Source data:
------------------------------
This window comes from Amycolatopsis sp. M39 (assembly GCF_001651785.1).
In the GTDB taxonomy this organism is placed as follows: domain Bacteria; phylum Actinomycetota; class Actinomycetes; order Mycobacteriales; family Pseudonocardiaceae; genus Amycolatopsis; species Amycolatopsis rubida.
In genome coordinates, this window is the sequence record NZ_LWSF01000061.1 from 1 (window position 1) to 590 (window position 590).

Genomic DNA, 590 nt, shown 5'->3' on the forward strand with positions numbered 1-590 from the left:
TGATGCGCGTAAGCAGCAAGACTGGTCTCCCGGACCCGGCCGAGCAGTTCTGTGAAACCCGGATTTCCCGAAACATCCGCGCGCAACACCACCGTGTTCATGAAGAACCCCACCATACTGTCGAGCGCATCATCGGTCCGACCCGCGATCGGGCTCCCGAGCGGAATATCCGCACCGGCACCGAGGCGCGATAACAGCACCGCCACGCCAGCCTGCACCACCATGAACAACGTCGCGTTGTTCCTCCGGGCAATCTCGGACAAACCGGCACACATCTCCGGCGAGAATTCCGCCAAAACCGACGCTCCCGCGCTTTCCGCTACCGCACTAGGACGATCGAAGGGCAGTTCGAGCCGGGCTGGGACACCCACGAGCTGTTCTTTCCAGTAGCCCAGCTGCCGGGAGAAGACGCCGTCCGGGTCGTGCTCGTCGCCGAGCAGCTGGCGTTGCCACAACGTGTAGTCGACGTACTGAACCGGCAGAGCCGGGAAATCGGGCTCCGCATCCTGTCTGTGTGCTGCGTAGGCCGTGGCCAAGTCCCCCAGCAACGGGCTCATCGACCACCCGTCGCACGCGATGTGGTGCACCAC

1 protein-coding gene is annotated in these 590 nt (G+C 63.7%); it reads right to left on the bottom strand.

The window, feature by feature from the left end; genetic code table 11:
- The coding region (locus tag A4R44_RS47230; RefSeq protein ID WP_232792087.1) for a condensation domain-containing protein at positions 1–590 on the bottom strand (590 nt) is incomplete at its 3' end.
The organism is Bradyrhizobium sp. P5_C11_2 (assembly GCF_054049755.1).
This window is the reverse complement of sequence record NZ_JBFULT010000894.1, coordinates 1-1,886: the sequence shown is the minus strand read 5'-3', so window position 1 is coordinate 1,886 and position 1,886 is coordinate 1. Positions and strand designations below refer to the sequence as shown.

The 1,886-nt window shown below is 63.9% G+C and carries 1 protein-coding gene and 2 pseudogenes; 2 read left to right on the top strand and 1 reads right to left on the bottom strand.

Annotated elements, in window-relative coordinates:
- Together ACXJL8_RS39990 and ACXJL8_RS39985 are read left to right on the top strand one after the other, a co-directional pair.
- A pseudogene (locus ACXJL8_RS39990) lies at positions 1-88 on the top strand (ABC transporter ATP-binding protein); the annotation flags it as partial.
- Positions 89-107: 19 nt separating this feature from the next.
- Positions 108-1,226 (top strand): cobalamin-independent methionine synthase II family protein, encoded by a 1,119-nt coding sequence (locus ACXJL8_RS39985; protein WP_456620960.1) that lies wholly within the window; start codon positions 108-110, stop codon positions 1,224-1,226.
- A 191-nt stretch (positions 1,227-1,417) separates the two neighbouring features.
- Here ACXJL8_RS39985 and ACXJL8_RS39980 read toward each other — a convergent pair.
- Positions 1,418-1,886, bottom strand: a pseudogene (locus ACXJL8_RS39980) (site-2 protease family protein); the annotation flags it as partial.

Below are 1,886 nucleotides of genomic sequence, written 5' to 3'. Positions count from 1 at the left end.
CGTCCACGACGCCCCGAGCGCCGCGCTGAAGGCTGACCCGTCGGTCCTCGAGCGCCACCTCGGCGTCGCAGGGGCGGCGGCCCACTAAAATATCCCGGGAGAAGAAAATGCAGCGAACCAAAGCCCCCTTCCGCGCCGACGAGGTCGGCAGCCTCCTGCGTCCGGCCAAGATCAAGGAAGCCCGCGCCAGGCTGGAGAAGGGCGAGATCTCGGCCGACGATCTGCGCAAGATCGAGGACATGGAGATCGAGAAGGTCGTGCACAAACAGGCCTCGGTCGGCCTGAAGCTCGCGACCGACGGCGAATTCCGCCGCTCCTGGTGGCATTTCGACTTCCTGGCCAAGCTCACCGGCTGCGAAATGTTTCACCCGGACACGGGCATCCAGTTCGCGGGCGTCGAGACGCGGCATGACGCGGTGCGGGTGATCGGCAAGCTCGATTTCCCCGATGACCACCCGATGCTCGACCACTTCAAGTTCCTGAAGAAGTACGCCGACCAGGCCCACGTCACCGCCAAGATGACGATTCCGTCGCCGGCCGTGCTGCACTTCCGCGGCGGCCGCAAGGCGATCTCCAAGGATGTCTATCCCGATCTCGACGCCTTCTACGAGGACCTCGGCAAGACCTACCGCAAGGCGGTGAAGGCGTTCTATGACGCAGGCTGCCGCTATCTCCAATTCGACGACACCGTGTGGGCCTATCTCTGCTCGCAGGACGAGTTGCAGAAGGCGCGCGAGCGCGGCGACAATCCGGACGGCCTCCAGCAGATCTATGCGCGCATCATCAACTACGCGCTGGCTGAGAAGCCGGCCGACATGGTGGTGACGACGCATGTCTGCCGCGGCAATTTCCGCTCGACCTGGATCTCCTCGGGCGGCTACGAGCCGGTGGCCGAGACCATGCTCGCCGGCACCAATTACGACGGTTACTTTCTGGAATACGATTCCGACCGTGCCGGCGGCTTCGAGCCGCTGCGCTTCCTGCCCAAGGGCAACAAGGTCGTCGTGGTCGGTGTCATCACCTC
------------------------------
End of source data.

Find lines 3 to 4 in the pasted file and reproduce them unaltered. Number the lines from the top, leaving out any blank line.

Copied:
In genome coordinates, this window is the sequence record NZ_LWSF01000061.1 from 1 (window position 1) to 590 (window position 590).

Genomic DNA, 590 nt, shown 5'->3' on the forward strand with positions numbered 1-590 from the left: